When Cameras Took Pictures of Ghosts

When photography was new, people used it to suggest the endurance of the departed. 
Elderly couple with a young female spirit, c. 1920 (William Hope/National Media Museum Collection)

William Mumler's downfall came about, in part, because of P.T. Barnum. The world's first known "spirit photographer" had captured an image of Barnum posed next to a ghost of an exceptionally notable variety: that of the recently assassinated Abraham Lincoln. During Mumler's 1869 hearing for fraud, Barnum—the trickster, indignant about trickery—was called to the witness stand to testify against Mumler. Barnum would serve as an expert, the Oxford University Press notes, on "humbuggery."

Barnum and Lincoln, united by Mumler (Wikimedia Commons)

Mumler was not alone in his attempts to manipulate photography for purposes of prank and profit. Photo manipulation is nearly as old as photography itself, and what Mumler lacked in Photoshop, he made up for in ingenuity. During his hearing, fellow photographers identified nine different methods that could aid in the photographic imitation of "spirits"—including techniques like multiple exposure and combination printing. As David Brewster, in his 1856 book on the stereoscope, explained

For the purpose of amusement, the photographer might carry us even into the regions of the supernatural. His art, as I have elsewhere shewn, enables him to give a spiritual appearance to one or more of his figures, and to exhibit them as ‘thin air’ amid the solid realities of the stereoscopic picture.

Mary Todd Lincoln with the "ghost" of Abraham Lincoln, William Mumler, c. 1869 (Wikimedia Commons)

For Mumler—the first of many advantage-taking "spirit photographers"—photo manipulation was also good business. While he was ultimately selling nostalgia and comfort, what was he technically selling were portraits of clients posed alongside the "spirits" of their deceased loved ones. He sold those for between $5 and $10 apiece—which was, the OUP's Kate Scott puts it, "a huge fee at the time." Soon, as one history sums it up, "He grew wealthy producing spirit photos for grief-stricken clients who had lost relatives in the Civil War."

So how did he do that work? Sometimes, he'd have images to use for his "ghosts." During the Civil War, as families endured separations both lengthy and permanent, keepsake photographs became popular, with thousands of portraits produced. One of the most popular forms for these were cartes-de-visite, photographs mounted onto small, thick pieces of paper—trading cards, essentially. Mumler used the photos on those cards, along with similar photographs, to create his "ghosts." He used the visages of famous figures, as in the case of Barnum's Lincoln portrait, to create the illusion of communion with the notable. And he used images of the non-famous to create the illusion of disembodied intimacy.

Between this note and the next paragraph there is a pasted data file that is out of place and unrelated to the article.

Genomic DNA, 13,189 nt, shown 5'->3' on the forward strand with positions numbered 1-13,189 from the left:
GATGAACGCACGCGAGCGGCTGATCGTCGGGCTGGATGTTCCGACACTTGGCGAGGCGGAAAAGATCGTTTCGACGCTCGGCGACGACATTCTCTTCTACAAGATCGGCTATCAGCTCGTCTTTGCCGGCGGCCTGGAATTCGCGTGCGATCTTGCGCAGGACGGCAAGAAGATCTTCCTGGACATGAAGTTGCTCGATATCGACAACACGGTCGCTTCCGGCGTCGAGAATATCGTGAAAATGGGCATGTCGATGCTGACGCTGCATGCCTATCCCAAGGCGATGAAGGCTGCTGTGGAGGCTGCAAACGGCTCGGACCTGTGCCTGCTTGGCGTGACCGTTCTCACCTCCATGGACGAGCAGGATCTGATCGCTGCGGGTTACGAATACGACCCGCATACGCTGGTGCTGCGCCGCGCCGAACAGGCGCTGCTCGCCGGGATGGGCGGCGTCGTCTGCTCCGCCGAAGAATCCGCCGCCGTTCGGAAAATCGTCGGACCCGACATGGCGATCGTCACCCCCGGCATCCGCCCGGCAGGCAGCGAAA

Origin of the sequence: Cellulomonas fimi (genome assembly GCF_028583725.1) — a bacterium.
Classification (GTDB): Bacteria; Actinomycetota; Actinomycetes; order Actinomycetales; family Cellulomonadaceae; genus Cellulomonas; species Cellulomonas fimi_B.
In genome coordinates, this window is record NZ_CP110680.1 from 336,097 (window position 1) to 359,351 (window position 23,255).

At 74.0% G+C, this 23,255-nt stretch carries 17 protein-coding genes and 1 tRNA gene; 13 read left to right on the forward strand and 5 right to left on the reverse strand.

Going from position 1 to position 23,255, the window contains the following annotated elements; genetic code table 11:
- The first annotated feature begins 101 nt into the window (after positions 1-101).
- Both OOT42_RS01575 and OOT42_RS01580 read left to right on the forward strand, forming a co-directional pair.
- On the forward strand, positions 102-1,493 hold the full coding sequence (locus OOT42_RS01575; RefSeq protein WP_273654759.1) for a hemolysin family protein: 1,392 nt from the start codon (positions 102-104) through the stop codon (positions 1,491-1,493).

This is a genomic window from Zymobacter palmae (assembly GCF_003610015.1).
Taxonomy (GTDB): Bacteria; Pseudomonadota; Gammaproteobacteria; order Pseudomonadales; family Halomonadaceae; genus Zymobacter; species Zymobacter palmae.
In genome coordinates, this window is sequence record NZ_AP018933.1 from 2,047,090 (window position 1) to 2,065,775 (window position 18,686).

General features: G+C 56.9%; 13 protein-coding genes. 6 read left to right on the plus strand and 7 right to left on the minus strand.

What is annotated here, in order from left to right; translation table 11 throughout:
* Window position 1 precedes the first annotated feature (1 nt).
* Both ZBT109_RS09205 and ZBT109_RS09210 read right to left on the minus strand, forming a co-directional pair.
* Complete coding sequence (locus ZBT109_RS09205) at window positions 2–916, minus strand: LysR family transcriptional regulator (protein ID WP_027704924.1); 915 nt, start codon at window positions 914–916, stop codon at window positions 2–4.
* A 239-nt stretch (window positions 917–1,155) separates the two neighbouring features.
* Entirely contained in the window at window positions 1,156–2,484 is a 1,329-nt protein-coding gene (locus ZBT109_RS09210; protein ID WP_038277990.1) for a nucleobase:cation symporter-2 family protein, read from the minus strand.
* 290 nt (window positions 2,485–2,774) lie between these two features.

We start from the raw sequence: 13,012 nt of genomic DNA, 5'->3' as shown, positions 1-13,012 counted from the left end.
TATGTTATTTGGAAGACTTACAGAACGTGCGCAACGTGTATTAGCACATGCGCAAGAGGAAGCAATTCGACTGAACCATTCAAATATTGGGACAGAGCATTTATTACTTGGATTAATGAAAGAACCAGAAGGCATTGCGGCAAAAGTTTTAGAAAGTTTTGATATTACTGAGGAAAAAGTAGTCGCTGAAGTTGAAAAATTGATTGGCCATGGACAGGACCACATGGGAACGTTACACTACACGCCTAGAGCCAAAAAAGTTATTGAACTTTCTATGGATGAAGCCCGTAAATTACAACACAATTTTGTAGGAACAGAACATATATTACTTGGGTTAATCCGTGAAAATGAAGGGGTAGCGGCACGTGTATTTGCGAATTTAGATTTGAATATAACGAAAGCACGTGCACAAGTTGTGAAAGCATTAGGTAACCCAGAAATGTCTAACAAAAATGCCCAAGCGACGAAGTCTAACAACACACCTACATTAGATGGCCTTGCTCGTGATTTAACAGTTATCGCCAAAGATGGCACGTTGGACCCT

A Mumlerian spirit photograph (William Mumler/Creative Commons)
"Man with the spirit of his helper," c. 1920 (William Hope, National Media Museum Collection)
The face of a young woman appears over the woman on the right of the photograph, c. 1920. The reverse of the photograph reads: "Why is the child always pushing to the front?" and "Do we get messages from the higher spirits?" (William Hope, National Media Museum Collection)
Man surrounded by signs of spirit presence," c. 1920 (William Hope, National Media Museum Collection)
The Haunted Lane, Melander & Bro., 1889 (Library of Congress)

Which was ingenious and cruel at the same time. Visual memories, even those of loved ones, fade. Images blur. Lines soften. Mumler took advantage of this. As Scott puts it: "If a customer shared enough information with the photographer, and if the selected face was faint and blurry enough, the resulting 'spirit' could convince a person who wanted to be convinced." 

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Megan Garber is a staff writer at The Atlantic. She was formerly an assistant editor at the Nieman Journalism Lab, where she wrote about innovations in the media.

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